Feral is better than ambien

I try to treat every film I watch fairly. To do this, I manage my expectations. If a film is billed as an erotic thriller, I don’t compare it to Citizen Kane. Instead, I ask how well it did what it set out to do.  If a film has a low budget, I don’t compare its FX to Avengers. I also look for something that makes the film worthwhile. Sometimes a movie isn’t very good, but there’s one thing in it that makes you glad you saw it. Think of Primal Fear, a terrible movie that deserves to exist because of an outstanding performance by a young Edward Norton.  Sometimes it’s top-notch make-up FX that I enjoy. Sometimes it’s an engaging subplot. Most movies have something. Feral has nothing.

You tend to expect any movie with a “name” actor in it to have a baseline level of competence. Feral fucks that expectation right up.  The plot is pretty simple. Three couples go on a camping trip in the middle of nowhere. One of them is attacked and killed by something. The others succumb to a sickness that turns them into wild zombie-like creatures one by one. That’s it. Further summary isn’t really warranted as nothing novel or interesting happens. Sure, then meet a man who lives in the woods and take refuge in his cabin, so that’s more plot, but by then we don’t really care. 

The attempts at character development are thin, and kind of cliché. There’s a romantic triangle that isn’t believable, mostly because the people involved seem less like actual humans and more like some novice screenwriter’s half remembered recollections of characters in other, better, movies.

The star is Scout Taylor Compton (who was good in Rob Zombie’s Halloween, and other films). Here she is wasted. The screenplay gives her no real character traits and nothing to do.  

The “characters” stumble about behaving almost entirely but not completely unlike humans.  They make stupid decision after stupid decision and eventually we start to forget which of them is which as they are all identical in their stupidity. The dumb is fractal. No matter how closely you look it is always the same amount of dumb in the same dull shapes.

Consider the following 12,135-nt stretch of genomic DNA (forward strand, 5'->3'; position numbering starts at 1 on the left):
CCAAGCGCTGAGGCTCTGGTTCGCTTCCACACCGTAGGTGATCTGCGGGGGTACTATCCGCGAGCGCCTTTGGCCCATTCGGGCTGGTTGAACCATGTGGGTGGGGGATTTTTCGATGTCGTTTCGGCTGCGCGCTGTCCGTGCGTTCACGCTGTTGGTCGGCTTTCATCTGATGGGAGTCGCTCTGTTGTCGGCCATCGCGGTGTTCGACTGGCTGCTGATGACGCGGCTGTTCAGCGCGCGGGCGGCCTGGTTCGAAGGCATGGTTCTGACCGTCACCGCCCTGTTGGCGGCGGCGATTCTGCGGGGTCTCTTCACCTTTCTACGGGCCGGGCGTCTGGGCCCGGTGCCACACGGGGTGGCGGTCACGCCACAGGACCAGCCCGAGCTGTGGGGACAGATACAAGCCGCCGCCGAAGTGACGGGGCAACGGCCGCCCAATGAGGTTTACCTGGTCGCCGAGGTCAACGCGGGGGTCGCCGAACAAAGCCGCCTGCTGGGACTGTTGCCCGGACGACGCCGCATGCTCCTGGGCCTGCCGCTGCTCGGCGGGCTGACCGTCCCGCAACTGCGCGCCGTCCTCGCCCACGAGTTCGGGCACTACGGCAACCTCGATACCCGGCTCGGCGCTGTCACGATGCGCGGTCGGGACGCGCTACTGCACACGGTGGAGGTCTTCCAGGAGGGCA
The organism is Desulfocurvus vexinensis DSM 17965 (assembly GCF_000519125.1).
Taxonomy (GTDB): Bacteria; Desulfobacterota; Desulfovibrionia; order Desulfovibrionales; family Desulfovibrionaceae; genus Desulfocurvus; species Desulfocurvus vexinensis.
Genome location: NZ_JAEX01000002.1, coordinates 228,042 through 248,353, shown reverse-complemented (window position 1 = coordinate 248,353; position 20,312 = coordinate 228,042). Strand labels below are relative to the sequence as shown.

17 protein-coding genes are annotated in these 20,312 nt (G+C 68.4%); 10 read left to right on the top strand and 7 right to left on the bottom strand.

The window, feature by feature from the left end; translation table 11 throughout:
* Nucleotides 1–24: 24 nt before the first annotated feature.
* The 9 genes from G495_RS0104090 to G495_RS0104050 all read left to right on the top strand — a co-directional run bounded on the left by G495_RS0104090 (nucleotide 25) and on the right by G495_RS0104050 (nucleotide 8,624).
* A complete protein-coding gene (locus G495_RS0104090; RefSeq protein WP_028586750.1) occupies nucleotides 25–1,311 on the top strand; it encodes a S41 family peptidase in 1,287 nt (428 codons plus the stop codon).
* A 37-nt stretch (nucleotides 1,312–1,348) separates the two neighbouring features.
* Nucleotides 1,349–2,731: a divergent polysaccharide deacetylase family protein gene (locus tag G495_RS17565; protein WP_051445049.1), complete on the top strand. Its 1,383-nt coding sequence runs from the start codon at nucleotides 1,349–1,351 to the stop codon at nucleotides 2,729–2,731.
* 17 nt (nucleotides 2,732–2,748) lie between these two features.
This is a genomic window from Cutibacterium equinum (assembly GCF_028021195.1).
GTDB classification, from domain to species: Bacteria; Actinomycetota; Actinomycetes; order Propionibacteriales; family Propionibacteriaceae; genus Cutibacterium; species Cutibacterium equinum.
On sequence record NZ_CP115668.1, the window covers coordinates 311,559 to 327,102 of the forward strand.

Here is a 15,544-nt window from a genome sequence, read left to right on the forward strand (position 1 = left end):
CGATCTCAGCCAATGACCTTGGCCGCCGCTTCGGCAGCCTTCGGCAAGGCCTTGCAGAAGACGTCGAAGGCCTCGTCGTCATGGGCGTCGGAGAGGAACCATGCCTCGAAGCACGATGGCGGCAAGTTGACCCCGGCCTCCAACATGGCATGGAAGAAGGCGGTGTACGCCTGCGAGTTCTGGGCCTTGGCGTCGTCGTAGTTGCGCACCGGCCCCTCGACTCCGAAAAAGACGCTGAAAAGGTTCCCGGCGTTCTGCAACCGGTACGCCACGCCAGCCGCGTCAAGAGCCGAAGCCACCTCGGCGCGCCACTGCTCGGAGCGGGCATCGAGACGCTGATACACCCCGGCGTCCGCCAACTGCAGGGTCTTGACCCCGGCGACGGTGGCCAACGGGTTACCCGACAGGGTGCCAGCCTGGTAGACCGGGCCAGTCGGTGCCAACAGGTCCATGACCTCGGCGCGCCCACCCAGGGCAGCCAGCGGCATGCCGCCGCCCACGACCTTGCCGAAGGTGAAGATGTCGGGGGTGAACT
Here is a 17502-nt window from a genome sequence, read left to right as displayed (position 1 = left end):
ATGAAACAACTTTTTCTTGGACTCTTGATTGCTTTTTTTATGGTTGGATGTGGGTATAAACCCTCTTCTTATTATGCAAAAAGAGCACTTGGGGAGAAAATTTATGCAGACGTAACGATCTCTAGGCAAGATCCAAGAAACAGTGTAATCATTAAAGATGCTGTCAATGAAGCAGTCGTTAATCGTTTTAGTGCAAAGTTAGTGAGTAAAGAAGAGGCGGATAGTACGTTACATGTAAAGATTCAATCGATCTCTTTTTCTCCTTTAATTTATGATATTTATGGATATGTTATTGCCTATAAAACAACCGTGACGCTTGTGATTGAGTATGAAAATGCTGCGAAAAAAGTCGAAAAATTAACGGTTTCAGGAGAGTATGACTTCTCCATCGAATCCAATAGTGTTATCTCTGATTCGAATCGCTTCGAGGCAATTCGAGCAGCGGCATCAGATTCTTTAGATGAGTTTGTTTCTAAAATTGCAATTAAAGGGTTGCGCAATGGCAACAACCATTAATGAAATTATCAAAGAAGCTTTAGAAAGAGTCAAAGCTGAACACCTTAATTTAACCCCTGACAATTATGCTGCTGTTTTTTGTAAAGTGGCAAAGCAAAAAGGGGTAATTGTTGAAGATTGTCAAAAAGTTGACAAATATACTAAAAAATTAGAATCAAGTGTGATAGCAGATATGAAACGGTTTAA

Perhaps the most annoying thing about this film is the total failure to understand how establishing shots are meant to work. The establishing shot is a foundational part of film grammar.  Say you have a scene that takes place in an office.  You might start with a static shot of a big building , then cut to the office.  This grounds the location for the audience.  It helps create realism,  and to build a larger world. You only need to do this once. The next time we see that office set, the audience will remember that it was in the big building.

This film doesn't get that. Again and again we get the establishing shot of the same cabin before cutting to the action inside.  It's boring and amateurish.  It also causes a second problem,  which I call Chekhov's ax.

In each exterior shot of the cabin we see an ax. The first time it's no big deal, but as the litany of repeated shots wears on we start to think that maybe the movie is up to something
 Maybe that ax will be important.

The ax will never be important. 
Thy FX are bland. The music is flavorless. The trees at least look like real trees and watching this slog of a movie I started to feel badly for them. These trees did not deserve the indignity of being featured in this monument to wasted investor funds. Whoever paid for this movie should demand a refund.

Feral made me tired. I wanted to be angry that it had wasted my time, but honestly what would be the point.  Mostly I feel like I need a hot shower and a long nap. 

-Nathan Tyree